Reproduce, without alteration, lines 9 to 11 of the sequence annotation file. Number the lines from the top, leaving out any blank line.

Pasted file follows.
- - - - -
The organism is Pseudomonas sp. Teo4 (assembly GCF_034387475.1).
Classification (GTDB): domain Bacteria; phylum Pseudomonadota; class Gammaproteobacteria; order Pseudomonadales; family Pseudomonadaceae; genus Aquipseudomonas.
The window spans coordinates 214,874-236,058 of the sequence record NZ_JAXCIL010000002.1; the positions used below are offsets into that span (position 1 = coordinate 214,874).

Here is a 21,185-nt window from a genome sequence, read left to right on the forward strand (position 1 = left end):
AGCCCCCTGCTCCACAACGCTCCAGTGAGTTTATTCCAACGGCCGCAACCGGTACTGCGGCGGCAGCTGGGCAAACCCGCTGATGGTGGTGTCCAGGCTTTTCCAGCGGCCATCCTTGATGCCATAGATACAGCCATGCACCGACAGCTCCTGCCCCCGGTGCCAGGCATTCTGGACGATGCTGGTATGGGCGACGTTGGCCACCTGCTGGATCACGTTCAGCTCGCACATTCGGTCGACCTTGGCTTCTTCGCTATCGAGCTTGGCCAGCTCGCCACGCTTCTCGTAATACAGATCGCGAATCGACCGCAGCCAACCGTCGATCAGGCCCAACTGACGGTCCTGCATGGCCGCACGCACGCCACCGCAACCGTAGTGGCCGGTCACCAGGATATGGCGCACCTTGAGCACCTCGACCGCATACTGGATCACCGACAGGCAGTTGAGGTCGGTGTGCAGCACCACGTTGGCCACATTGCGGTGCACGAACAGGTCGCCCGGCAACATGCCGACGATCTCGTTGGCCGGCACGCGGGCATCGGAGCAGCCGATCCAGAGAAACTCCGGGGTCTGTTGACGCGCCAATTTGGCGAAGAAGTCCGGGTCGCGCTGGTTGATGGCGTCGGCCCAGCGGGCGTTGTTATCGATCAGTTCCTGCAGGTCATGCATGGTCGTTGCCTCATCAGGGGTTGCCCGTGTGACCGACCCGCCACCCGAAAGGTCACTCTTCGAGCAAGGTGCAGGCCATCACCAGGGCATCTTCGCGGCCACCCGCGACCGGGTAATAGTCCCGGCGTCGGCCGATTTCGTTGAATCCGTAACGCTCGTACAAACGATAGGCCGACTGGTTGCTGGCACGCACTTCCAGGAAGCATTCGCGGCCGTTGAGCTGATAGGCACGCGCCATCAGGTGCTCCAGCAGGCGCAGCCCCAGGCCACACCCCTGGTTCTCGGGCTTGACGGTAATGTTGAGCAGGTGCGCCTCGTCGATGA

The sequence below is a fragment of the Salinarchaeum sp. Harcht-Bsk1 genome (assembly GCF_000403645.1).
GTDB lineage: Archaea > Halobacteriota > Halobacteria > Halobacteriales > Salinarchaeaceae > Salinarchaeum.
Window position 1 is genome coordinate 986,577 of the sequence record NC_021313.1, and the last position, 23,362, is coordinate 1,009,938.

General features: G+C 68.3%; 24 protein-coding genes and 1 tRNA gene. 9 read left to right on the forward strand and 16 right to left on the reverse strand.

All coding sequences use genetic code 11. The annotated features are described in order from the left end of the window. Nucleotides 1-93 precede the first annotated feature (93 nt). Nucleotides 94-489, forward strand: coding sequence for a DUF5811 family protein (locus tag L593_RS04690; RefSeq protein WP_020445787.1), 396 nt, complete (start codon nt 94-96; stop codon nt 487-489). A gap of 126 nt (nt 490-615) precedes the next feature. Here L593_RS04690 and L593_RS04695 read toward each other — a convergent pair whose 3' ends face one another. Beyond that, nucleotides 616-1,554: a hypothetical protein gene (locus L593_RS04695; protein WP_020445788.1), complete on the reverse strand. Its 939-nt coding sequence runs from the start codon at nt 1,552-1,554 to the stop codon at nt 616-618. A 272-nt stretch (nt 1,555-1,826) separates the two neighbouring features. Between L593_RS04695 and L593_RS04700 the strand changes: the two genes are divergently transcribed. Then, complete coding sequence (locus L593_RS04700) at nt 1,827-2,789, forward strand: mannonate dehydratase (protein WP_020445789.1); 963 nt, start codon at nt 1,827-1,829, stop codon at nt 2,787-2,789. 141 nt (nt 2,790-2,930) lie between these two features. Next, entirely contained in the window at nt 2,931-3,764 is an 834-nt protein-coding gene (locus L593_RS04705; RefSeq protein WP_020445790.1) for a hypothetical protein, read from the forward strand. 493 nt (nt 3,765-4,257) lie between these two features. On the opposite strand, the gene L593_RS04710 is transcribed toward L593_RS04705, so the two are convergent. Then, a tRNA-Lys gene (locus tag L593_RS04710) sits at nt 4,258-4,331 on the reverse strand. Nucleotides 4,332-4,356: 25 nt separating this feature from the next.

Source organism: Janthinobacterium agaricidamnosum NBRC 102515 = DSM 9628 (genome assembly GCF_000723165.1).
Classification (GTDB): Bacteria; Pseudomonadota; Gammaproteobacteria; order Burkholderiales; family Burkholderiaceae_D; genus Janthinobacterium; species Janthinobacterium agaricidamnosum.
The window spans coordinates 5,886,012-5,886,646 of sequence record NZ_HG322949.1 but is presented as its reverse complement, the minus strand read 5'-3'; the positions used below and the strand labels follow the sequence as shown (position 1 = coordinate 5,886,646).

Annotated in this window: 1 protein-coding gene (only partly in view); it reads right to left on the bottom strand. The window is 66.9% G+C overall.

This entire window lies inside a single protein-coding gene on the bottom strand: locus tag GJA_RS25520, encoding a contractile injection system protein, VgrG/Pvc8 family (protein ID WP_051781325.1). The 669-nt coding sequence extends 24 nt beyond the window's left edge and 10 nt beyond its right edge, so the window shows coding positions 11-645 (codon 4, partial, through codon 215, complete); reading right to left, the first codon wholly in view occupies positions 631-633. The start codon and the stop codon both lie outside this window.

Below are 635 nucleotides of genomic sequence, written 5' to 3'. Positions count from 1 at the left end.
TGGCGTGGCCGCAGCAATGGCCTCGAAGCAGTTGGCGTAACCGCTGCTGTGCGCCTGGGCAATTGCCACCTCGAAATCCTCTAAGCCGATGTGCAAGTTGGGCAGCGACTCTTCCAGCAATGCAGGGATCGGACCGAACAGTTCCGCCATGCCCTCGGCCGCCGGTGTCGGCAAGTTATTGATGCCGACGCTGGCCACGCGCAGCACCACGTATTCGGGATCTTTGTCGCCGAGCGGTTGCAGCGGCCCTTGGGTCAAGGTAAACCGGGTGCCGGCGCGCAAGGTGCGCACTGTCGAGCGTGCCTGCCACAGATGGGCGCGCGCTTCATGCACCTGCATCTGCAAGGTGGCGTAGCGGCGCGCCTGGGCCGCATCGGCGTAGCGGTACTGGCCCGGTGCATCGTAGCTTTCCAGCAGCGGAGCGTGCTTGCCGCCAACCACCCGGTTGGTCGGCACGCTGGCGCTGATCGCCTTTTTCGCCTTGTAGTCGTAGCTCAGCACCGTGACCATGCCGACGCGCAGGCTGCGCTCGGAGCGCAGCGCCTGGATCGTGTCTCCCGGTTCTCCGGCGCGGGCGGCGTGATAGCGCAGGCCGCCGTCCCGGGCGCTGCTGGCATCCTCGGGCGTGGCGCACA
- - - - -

General features: G+C 68.3%; 24 protein-coding genes and 1 tRNA gene. 9 read left to right on the forward strand and 16 right to left on the reverse strand.

All coding sequences use genetic code 11. The annotated features are described in order from the left end of the window. Nucleotides 1-93 precede the first annotated feature (93 nt). Nucleotides 94-489, forward strand: coding sequence for a DUF5811 family protein (locus tag L593_RS04690; RefSeq protein WP_020445787.1), 396 nt, complete (start codon nt 94-96; stop codon nt 487-489). A gap of 126 nt (nt 490-615) precedes the next feature. Here L593_RS04690 and L593_RS04695 read toward each other — a convergent pair whose 3' ends face one another. Beyond that, nucleotides 616-1,554: a hypothetical protein gene (locus L593_RS04695; protein WP_020445788.1), complete on the reverse strand. Its 939-nt coding sequence runs from the start codon at nt 1,552-1,554 to the stop codon at nt 616-618. A 272-nt stretch (nt 1,555-1,826) separates the two neighbouring features. Between L593_RS04695 and L593_RS04700 the strand changes: the two genes are divergently transcribed. Then, complete coding sequence (locus L593_RS04700) at nt 1,827-2,789, forward strand: mannonate dehydratase (protein WP_020445789.1); 963 nt, start codon at nt 1,827-1,829, stop codon at nt 2,787-2,789. 141 nt (nt 2,790-2,930) lie between these two features. Next, entirely contained in the window at nt 2,931-3,764 is an 834-nt protein-coding gene (locus L593_RS04705; RefSeq protein WP_020445790.1) for a hypothetical protein, read from the forward strand. 493 nt (nt 3,765-4,257) lie between these two features. On the opposite strand, the gene L593_RS04710 is transcribed toward L593_RS04705, so the two are convergent. Then, a tRNA-Lys gene (locus tag L593_RS04710) sits at nt 4,258-4,331 on the reverse strand. Nucleotides 4,332-4,356: 25 nt separating this feature from the next.

Source organism: Janthinobacterium agaricidamnosum NBRC 102515 = DSM 9628 (genome assembly GCF_000723165.1).